A group of 14 attorneys general has asked Congress to launch an investigation of the herbal supplements industry and to consider giving the U.S. Food and Drug Administration stronger oversight of the industry, New York Attorney General Eric Schneiderman announced.
"When consumers take an herbal supplement, they should be able to do so with full knowledge of what is in that product and confidence that every precaution was taken to ensure its authenticity and purity," Schneiderman said Thursday.
Schneiderman alleged in February that DNA tests on certain store-brand supplements found none of the herbs on the labels. Industry groups and some consumer advocates have criticized Schneiderman's test method, saying DNA testing is unable to identify highly processed plant material.
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GNC, one of the retailers targeted by Schneiderman, said last week that it has provided him test results from independent labs showing its products were safe and properly labeled, and has agreed to add DNA testing to its quality control procedures.
Under federal law, herbal supplements, vitamins and other dietary supplements are subject to far less rigorous oversight than pharmaceutical products.
Schneiderman noted research that has found some herbal supplements to contain high levels of heavy metals like lead, mercury, and arsenic, and a study that found a popular herbal supplement designed to reduce menopause symptoms may have caused severe liver damage in certain women.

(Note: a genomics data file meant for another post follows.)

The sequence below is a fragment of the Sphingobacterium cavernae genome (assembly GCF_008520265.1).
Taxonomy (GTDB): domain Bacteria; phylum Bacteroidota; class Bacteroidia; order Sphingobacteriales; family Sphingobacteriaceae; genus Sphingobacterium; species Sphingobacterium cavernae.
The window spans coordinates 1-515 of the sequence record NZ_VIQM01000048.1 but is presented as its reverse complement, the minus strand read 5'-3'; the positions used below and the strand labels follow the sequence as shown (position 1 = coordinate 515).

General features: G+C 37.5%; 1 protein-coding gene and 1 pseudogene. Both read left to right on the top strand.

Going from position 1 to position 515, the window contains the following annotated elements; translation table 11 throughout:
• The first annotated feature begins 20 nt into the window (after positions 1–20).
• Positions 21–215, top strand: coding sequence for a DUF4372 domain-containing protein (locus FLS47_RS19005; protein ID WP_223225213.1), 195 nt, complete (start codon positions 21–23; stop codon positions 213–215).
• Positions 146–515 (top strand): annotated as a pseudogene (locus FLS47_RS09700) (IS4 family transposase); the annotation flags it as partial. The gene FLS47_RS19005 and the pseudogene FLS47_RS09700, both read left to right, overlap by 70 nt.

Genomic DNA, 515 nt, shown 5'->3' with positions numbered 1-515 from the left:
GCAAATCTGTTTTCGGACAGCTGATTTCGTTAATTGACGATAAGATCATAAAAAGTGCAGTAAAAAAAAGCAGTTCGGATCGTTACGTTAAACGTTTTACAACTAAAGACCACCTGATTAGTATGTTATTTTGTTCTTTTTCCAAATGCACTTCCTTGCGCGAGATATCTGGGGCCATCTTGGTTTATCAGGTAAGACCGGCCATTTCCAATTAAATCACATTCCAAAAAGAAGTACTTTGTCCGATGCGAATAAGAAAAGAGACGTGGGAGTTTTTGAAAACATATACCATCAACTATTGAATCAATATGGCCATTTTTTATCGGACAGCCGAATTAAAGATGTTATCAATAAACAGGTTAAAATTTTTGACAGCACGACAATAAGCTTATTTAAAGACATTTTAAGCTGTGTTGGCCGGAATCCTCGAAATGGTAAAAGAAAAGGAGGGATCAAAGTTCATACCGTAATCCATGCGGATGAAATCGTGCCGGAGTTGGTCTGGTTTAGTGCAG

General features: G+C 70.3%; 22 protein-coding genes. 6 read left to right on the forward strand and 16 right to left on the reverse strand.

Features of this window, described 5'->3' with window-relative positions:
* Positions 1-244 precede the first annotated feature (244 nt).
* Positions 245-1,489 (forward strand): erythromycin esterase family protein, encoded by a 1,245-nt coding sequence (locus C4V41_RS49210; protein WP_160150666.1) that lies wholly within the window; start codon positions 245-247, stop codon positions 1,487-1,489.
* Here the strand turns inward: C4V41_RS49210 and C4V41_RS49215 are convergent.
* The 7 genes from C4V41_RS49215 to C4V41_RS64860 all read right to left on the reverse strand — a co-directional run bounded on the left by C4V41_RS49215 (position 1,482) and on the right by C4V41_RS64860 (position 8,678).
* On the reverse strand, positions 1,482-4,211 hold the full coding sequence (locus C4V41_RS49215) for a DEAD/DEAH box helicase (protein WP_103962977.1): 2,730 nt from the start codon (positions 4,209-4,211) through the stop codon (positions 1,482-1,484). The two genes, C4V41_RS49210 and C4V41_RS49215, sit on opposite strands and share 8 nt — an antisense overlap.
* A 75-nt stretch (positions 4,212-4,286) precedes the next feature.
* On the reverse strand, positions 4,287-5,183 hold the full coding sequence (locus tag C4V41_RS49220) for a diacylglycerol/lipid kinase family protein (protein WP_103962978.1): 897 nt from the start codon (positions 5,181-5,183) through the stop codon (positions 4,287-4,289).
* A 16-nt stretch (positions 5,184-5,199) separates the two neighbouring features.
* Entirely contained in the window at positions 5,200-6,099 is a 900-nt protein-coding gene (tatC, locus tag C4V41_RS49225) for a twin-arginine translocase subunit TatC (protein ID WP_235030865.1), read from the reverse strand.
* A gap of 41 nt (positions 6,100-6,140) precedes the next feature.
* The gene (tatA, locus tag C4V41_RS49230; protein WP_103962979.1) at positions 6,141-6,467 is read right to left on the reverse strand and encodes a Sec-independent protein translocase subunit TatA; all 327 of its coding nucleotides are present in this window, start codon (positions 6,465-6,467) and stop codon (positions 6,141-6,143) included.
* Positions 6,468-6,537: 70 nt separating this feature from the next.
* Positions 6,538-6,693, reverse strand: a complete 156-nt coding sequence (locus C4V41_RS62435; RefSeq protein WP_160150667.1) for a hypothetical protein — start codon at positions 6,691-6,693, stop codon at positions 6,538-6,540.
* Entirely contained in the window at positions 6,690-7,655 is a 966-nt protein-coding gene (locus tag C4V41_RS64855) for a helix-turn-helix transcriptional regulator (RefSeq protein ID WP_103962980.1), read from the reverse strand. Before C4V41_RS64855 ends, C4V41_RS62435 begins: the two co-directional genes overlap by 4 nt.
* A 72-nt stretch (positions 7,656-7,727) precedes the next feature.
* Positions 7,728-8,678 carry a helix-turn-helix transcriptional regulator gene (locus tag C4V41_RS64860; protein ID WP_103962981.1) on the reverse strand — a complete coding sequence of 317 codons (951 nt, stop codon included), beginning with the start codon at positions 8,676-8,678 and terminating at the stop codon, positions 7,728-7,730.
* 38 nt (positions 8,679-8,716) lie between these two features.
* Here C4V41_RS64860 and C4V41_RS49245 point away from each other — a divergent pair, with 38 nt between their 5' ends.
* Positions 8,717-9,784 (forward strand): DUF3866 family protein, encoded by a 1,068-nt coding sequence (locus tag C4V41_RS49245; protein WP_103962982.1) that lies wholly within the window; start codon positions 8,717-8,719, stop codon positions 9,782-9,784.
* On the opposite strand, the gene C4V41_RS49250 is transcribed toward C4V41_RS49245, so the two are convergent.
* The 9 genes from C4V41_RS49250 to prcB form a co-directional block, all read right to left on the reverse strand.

"The FDA has long been aware of problems in the dietary and herbal supplement supply chain, from dubious ingredient sourcing to a failure to carry out proper testing on finished products," the attorneys general said in their letter sent Thursday to Kansas Sen. Jerry Moran and Pennsylvania Rep. Joe Pitts, chairmen of the subcommittees dealing with product safety and health.
Schneiderman's letter is co-signed by the attorneys general of Connecticut, District of Columbia, Hawaii, Idaho, Indiana, Iowa, Kentucky, Massachusetts, Mississippi, New Hampshire, Northern Mariana Islands, Pennsylvania, and Rhode Island.